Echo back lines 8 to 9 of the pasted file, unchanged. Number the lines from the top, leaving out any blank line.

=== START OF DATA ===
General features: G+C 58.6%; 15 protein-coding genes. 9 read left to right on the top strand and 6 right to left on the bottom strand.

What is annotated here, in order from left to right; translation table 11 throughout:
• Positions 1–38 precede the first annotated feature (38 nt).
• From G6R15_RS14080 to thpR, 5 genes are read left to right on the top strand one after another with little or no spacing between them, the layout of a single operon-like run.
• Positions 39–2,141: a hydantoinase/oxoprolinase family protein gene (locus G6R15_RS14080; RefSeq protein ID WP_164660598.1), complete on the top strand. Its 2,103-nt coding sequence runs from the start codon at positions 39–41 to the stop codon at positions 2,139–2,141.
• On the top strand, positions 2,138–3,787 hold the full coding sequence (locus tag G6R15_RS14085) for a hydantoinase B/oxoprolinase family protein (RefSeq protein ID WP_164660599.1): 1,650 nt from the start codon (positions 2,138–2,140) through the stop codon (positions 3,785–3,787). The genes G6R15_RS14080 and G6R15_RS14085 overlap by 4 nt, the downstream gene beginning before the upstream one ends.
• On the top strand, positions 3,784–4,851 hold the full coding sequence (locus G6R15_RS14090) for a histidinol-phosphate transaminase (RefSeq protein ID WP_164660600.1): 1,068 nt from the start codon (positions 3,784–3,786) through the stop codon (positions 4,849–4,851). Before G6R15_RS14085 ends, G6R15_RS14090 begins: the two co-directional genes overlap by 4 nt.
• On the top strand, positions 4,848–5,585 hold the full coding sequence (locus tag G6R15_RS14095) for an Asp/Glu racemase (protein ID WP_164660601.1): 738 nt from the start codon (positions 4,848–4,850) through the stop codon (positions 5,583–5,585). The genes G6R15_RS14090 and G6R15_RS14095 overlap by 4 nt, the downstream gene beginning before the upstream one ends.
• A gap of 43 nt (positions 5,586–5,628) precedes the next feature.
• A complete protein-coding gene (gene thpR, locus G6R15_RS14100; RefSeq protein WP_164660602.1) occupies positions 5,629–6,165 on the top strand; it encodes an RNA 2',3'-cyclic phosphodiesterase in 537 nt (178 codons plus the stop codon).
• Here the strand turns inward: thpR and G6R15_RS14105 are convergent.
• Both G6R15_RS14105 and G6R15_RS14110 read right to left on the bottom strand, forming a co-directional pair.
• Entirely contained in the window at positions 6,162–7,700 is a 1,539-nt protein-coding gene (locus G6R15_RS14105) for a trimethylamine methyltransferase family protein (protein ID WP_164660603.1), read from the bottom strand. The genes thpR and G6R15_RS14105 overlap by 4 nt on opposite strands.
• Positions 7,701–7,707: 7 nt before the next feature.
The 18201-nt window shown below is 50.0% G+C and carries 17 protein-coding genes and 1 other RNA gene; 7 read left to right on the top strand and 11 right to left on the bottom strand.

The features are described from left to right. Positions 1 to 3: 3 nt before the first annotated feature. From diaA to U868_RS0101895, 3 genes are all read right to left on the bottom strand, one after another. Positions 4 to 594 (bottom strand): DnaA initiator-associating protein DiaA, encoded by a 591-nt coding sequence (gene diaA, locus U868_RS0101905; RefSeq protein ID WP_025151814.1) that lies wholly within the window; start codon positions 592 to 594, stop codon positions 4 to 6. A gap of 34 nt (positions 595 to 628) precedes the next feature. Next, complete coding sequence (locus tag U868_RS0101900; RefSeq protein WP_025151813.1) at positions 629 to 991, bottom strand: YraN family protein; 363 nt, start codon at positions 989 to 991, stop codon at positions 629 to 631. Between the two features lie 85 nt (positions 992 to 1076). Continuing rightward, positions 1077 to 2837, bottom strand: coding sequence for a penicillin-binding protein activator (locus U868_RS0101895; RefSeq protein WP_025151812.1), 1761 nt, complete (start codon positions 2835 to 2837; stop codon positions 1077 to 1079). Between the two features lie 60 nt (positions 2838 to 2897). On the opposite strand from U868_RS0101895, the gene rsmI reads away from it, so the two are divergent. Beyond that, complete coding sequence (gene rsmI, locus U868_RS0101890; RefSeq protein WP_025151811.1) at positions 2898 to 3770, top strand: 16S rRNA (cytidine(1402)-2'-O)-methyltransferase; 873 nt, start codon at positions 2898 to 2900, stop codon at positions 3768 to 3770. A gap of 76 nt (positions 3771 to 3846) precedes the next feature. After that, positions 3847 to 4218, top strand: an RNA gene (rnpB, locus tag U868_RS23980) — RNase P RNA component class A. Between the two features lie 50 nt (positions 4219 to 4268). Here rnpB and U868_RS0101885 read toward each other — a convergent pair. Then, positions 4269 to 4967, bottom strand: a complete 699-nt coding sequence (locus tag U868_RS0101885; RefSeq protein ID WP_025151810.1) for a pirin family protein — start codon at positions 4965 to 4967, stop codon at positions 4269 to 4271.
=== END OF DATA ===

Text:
• On the top strand, positions 4,848–5,585 hold the full coding sequence (locus tag G6R15_RS14095) for an Asp/Glu racemase (protein ID WP_164660601.1): 738 nt from the start codon (positions 4,848–4,850) through the stop codon (positions 5,583–5,585). The genes G6R15_RS14090 and G6R15_RS14095 overlap by 4 nt, the downstream gene beginning before the upstream one ends.
• A gap of 43 nt (positions 5,586–5,628) precedes the next feature.